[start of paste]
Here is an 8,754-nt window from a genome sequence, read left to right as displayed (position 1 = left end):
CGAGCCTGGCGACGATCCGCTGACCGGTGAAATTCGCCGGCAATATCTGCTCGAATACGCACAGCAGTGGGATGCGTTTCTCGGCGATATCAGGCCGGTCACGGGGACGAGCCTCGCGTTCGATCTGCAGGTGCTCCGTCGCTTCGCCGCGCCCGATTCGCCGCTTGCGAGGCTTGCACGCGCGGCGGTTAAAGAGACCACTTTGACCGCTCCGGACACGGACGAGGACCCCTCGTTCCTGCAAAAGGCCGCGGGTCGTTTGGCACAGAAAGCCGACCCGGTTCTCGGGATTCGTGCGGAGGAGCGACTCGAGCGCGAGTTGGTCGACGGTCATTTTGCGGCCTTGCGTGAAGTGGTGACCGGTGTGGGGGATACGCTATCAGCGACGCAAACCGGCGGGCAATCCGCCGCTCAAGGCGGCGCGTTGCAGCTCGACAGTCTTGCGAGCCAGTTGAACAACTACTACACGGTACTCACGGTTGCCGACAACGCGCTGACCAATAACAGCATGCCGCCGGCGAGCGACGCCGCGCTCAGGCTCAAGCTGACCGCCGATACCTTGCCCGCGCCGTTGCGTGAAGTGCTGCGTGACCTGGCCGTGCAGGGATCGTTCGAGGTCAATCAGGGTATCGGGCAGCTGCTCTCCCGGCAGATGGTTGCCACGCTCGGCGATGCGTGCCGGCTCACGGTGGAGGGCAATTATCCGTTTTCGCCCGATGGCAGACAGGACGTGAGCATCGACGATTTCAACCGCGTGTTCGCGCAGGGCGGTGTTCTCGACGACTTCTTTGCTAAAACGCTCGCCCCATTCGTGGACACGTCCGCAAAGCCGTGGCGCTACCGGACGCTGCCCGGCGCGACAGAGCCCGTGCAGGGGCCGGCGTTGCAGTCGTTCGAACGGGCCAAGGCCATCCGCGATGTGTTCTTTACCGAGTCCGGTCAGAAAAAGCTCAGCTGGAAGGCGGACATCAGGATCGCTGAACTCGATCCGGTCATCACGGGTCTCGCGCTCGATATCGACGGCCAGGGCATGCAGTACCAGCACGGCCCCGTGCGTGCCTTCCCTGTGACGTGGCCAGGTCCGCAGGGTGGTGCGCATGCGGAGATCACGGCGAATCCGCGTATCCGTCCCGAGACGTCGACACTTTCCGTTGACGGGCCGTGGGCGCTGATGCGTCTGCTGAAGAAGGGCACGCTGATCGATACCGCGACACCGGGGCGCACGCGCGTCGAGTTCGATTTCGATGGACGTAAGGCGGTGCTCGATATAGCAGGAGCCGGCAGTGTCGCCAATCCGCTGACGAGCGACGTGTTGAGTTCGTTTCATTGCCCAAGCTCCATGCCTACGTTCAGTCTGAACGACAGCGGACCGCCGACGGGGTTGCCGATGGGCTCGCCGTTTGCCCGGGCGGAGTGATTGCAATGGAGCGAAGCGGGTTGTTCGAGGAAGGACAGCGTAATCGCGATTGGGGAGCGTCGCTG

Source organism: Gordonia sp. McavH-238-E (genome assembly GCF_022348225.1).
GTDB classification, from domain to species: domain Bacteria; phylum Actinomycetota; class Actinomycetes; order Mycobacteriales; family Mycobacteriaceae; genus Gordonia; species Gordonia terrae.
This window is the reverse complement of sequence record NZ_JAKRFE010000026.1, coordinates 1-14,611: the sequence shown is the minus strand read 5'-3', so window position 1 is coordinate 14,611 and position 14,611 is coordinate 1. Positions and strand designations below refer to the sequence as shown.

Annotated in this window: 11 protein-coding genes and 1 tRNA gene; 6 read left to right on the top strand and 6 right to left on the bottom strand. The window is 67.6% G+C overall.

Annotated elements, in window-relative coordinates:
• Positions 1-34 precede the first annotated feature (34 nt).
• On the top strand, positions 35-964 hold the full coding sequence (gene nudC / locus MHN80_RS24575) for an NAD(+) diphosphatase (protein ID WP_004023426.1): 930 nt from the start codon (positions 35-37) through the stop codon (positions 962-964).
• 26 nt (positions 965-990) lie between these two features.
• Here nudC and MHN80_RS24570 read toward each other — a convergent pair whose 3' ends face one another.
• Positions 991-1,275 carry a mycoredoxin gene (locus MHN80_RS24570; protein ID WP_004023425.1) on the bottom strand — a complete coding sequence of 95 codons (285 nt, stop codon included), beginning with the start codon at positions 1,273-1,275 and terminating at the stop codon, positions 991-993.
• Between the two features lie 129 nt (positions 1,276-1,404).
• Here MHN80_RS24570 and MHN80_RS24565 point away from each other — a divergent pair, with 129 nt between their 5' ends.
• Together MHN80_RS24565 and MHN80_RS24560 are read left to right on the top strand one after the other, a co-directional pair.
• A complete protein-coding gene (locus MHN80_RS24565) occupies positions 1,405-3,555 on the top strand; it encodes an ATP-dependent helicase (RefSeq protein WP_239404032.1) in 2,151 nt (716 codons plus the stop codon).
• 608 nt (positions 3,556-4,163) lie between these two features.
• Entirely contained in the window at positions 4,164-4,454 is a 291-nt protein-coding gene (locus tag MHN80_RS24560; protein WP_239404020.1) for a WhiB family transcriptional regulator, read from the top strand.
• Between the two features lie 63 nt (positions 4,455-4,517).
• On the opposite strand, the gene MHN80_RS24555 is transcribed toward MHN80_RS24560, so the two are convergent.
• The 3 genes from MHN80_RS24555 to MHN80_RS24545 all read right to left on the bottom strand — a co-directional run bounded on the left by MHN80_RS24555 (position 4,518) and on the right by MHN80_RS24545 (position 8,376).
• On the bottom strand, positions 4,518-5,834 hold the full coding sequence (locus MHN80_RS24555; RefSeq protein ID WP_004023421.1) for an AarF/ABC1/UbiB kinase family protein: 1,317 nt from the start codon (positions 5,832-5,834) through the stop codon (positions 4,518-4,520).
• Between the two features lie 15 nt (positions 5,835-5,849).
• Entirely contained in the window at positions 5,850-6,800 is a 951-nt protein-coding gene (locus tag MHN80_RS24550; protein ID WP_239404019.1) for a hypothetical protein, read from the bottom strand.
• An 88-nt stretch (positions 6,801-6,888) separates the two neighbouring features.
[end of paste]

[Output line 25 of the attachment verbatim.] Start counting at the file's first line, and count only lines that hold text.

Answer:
• An 88-nt stretch (positions 6,801-6,888) separates the two neighbouring features.